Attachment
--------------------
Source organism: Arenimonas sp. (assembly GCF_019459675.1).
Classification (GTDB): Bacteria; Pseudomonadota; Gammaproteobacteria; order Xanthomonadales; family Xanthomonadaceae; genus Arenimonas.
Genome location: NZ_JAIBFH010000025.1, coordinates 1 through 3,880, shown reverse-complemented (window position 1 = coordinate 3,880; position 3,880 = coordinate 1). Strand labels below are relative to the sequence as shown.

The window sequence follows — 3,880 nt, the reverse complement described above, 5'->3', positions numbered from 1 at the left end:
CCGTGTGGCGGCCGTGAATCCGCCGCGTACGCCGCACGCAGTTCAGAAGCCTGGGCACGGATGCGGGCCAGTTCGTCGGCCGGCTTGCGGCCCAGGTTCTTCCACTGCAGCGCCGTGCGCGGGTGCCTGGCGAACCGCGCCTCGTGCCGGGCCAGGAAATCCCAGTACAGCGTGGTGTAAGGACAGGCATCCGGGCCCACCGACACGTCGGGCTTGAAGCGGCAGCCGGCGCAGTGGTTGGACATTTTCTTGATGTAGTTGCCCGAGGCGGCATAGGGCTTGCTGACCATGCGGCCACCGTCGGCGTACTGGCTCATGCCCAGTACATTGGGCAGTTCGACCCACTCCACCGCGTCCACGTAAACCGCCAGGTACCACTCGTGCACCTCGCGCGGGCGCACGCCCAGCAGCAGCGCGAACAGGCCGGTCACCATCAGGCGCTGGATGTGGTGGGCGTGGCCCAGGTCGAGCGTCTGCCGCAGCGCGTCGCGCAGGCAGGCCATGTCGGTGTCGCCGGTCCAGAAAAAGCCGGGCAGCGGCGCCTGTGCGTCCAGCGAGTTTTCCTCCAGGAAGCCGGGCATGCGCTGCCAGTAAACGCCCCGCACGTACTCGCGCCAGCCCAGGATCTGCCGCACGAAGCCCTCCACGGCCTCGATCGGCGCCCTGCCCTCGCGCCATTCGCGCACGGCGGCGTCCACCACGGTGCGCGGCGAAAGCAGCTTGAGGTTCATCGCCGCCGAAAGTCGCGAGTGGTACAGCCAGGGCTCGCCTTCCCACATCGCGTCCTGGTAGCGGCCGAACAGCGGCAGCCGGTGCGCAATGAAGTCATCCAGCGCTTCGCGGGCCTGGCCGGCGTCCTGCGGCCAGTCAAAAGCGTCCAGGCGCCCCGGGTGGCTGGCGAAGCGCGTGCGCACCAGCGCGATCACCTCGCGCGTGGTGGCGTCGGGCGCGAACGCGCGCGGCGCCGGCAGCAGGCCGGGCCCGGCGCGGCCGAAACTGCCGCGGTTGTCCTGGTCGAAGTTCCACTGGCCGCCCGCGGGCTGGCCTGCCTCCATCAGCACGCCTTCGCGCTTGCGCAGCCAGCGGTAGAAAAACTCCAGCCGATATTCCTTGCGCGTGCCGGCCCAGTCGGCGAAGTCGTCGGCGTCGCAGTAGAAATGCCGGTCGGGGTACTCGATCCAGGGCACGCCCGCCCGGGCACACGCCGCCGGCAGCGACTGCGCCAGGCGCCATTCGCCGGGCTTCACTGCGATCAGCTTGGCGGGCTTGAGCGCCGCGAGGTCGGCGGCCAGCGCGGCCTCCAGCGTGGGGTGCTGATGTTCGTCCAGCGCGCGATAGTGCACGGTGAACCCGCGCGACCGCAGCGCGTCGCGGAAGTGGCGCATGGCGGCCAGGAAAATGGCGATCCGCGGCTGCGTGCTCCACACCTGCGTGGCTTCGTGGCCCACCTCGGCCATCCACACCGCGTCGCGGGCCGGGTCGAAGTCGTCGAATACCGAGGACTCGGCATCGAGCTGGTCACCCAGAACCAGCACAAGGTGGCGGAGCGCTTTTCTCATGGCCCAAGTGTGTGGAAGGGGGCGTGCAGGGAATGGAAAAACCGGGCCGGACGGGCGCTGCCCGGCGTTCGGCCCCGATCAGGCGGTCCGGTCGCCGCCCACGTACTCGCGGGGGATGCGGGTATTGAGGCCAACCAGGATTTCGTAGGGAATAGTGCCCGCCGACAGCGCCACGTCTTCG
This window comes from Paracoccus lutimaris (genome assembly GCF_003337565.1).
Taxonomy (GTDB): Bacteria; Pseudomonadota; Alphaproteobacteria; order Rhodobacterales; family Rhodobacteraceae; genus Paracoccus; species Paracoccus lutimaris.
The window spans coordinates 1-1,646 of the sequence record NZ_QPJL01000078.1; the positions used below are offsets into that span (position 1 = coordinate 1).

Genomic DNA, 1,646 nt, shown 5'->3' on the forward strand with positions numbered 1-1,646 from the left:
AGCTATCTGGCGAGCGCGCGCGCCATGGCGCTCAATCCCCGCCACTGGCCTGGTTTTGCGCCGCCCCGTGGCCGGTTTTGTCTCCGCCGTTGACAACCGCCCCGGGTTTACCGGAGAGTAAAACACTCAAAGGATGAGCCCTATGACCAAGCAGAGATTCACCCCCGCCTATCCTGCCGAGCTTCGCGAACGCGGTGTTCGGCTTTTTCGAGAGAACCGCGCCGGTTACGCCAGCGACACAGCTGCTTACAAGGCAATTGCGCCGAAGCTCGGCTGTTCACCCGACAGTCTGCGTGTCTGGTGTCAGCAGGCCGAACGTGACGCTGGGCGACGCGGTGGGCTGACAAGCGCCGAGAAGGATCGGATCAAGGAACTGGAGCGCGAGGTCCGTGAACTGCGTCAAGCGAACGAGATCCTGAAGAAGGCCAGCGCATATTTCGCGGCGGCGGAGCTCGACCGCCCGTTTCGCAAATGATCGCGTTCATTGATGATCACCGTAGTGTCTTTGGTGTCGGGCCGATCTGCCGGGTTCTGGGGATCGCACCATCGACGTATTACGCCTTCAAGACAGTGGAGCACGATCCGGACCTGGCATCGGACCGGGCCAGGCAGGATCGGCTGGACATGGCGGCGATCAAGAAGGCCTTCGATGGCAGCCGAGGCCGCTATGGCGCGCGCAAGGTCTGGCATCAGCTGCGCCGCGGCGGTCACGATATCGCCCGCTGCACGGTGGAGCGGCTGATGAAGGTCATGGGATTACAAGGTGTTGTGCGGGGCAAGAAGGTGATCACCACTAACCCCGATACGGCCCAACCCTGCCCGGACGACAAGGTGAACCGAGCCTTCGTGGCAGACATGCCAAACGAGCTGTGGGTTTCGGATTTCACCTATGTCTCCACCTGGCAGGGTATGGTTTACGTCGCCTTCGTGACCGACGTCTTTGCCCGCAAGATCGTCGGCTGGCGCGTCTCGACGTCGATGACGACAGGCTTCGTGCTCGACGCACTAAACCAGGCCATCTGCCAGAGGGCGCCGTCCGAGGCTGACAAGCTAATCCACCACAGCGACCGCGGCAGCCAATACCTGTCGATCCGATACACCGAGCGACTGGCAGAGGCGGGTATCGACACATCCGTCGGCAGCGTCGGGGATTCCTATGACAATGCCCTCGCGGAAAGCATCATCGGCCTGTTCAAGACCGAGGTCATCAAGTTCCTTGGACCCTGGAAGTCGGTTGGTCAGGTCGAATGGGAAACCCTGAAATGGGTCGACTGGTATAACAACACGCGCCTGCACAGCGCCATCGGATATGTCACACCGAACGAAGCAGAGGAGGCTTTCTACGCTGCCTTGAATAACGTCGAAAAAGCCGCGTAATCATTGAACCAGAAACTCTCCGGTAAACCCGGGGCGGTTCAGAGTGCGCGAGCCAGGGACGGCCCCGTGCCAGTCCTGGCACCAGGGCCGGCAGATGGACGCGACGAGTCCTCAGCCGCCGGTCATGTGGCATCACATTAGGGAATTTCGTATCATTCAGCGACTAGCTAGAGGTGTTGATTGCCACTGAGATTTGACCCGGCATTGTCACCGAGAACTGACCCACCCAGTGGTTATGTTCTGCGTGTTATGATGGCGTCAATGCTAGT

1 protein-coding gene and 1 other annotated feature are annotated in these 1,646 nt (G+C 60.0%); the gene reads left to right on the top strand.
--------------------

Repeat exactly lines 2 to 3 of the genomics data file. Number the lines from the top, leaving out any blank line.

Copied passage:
Classification (GTDB): Bacteria; Pseudomonadota; Gammaproteobacteria; order Xanthomonadales; family Xanthomonadaceae; genus Arenimonas.
Genome location: NZ_JAIBFH010000025.1, coordinates 1 through 3,880, shown reverse-complemented (window position 1 = coordinate 3,880; position 3,880 = coordinate 1). Strand labels below are relative to the sequence as shown.